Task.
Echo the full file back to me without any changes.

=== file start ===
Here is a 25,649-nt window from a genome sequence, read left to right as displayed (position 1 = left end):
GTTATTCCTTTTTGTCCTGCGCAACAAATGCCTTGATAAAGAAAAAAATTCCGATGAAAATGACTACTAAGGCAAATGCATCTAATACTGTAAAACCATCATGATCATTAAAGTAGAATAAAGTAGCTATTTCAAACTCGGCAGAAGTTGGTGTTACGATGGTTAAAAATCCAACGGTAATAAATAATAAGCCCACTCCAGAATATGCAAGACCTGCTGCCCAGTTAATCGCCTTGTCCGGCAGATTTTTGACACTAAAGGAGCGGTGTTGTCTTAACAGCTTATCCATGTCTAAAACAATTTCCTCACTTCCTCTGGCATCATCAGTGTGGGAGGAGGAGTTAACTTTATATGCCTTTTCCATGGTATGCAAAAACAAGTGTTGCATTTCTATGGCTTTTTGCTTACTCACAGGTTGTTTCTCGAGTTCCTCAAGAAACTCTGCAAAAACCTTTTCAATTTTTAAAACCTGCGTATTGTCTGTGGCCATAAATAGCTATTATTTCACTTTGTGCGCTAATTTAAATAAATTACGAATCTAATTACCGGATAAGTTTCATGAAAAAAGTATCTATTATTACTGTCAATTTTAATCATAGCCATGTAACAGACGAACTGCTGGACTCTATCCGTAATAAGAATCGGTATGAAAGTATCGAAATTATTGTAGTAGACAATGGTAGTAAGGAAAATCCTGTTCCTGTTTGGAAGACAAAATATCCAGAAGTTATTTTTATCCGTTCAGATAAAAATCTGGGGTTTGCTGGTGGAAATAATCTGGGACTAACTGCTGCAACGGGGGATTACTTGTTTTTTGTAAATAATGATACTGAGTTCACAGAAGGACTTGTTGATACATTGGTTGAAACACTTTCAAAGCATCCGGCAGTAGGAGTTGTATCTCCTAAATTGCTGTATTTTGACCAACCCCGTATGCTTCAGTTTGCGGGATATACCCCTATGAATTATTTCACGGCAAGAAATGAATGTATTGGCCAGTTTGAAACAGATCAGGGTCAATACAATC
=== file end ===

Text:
Here is a 25,649-nt window from a genome sequence, read left to right as displayed (position 1 = left end):
GTTATTCCTTTTTGTCCTGCGCAACAAATGCCTTGATAAAGAAAAAAATTCCGATGAAAATGACTACTAAGGCAAATGCATCTAATACTGTAAAACCATCATGATCATTAAAGTAGAATAAAGTAGCTATTTCAAACTCGGCAGAAGTTGGTGTTACGATGGTTAAAAATCCAACGGTAATAAATAATAAGCCCACTCCAGAATATGCAAGACCTGCTGCCCAGTTAATCGCCTTGTCCGGCAGATTTTTGACACTAAAGGAGCGGTGTTGTCTTAACAGCTTATCCATGTCTAAAACAATTTCCTCACTTCCTCTGGCATCATCAGTGTGGGAGGAGGAGTTAACTTTATATGCCTTTTCCATGGTATGCAAAAACAAGTGTTGCATTTCTATGGCTTTTTGCTTACTCACAGGTTGTTTCTCGAGTTCCTCAAGAAACTCTGCAAAAACCTTTTCAATTTTTAAAACCTGCGTATTGTCTGTGGCCATAAATAGCTATTATTTCACTTTGTGCGCTAATTTAAATAAATTACGAATCTAATTACCGGATAAGTTTCATGAAAAAAGTATCTATTATTACTGTCAATTTTAATCATAGCCATGTAACAGACGAACTGCTGGACTCTATCCGTAATAAGAATCGGTATGAAAGTATCGAAATTATTGTAGTAGACAATGGTAGTAAGGAAAATCCTGTTCCTGTTTGGAAGACAAAATATCCAGAAGTTATTTTTATCCGTTCAGATAAAAATCTGGGGTTTGCTGGTGGAAATAATCTGGGACTAACTGCTGCAACGGGGGATTACTTGTTTTTTGTAAATAATGATACTGAGTTCACAGAAGGACTTGTTGATACATTGGTTGAAACACTTTCAAAGCATCCGGCAGTAGGAGTTGTATCTCCTAAATTGCTGTATTTTGACCAACCCCGTATGCTTCAGTTTGCGGGATATACCCCTATGAATTATTTCACGGCAAGAAATGAATGTATTGGCCAGTTTGAAACAGATCAGGGTCAATACAATC